You cannot cling to love to pull you out of whatever may be pulling you under

You will still "Rise and sink and rise and sink again"
English Sonnet
Also known as a Shakespearean Sonnet

Follows the ABAB, CDCD, EFEF, GG rhyme scheme

Written in iambic pentameter

Can be broken into 4 sections
Lines 5 and 6
These lines are stating that love cannot fix something that is medically wrong.

There is still a need for medical intervention
Lines 7 and 8
Millay now is saying that people are meeting death because they lack love.

Without love what is there to live for?

The phrase "friends with death" is a personification. Death is not a physical being, therefore you cannot befriend it.
3rd Quatrain
Love is not all: it is not meat nor drink
Nor slumber nor a roof against the rain;
Nor a floating spar to men that sink
And rise and sink and rise and sink again;
Love cannot fill the thickened lung with breath
Nor clean the blood, nor set the fractured bone;
Yet many a man is making friends with death
Even as I speak, for lack of love alone.
It well may be in this difficult hour
Pinned down by pain and moaning for release,
Or nagged by want past resolutions power,
I might be driven to sell your love for peace,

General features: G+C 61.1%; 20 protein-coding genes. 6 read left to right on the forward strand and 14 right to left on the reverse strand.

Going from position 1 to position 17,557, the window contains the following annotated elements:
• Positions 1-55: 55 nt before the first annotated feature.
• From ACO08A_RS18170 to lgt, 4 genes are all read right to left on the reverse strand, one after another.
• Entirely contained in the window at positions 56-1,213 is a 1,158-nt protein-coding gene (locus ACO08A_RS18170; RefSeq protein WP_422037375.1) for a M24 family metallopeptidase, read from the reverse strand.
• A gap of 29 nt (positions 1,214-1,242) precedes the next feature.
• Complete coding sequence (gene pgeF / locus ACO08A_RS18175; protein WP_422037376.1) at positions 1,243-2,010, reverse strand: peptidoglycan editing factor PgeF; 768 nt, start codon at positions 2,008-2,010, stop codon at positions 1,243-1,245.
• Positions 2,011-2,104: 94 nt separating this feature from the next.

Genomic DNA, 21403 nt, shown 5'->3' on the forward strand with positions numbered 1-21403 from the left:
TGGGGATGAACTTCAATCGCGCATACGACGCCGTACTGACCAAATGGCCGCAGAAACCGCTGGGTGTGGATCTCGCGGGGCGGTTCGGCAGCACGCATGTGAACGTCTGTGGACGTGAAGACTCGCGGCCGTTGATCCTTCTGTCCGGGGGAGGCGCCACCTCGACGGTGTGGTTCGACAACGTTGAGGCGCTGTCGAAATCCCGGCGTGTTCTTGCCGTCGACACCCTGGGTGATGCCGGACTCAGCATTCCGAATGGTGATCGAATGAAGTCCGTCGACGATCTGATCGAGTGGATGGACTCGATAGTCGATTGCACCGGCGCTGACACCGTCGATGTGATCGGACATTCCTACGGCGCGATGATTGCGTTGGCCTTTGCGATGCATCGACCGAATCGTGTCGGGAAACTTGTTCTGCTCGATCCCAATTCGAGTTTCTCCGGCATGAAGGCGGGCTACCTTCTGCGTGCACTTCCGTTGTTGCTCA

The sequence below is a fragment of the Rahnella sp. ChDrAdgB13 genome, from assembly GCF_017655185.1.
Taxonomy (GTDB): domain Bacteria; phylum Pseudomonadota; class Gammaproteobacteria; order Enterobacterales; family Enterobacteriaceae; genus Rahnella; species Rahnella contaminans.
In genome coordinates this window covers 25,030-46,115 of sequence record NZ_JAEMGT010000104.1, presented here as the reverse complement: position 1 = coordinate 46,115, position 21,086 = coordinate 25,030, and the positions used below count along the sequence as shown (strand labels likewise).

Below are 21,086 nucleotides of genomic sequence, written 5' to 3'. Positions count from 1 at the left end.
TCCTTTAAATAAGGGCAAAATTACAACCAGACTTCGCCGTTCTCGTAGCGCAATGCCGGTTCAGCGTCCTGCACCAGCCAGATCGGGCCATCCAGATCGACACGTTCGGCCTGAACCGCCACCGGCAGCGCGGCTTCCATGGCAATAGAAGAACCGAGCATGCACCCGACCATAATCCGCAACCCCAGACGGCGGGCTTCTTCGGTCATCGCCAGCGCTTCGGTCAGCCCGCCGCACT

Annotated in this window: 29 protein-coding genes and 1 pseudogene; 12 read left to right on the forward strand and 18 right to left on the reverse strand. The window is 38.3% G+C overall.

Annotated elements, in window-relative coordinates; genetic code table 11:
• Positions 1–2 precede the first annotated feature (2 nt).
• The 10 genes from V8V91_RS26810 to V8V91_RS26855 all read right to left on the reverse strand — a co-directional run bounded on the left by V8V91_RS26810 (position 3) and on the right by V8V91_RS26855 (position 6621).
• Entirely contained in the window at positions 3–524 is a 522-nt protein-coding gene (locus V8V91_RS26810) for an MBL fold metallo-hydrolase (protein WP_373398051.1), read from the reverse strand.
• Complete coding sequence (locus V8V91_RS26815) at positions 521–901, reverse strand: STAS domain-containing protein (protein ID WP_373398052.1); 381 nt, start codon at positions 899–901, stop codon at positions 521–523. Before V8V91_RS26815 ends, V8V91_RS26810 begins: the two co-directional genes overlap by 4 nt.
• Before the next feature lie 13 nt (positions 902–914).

Or trade the memory of this night for food.
It well may be. I do not think I would
Lines 9-12
When presented with the option to give up love for one of the things listed previously (food, water, ect) she might "sell your love"

It does not mean that she would actually give up love.

In lines 10-12 there is another example of an alliteration with the repeating "p", pain, past, power, and peace.
Couplet
Love is not all: it is not meat nor drink
Nor slumber nor a roof against the rain;
Nor a floating spar to men that sink
And rise and sink and rise and sink again;
Love cannot fill the thickened lung with breath
Nor clean the blood, nor set the fractured bone;
Yet many a man is making friends with death
Even as I speak, for lack of love alone.
It well may be in this difficult hour
Pinned down by pain and moaning for release,
Or nagged by want past resolutions power,
I might be driven to sell your love for peace,
Or trade the memory of this night for food.
It well may be. I do not think I would
Lines 13 and 14
Even after being presented with the option to trade love for something necessary the author tells us that she does not think she would.

The love in her eyes is too valuable to be given up.
Conclusion
This poem is written to show that love is not everything we need to sustain our life. Yes, it is a great thing to have and it makes life worth living but it is not a basic necessity. Once people know what love is capable of they wouldn't trade it for anything in the word, it becomes too precious to just throw away.
Works Cited
Millay, Edna St. Vincent. "Love is Not All (Sonnet XXX)" Poets.org. Academy of
America Poets, n.d. Web. 12 June 2014

"Edna St. Vincent Millay." Poets.org. Academy of American Poets, n.d. Web.
12 June 2014.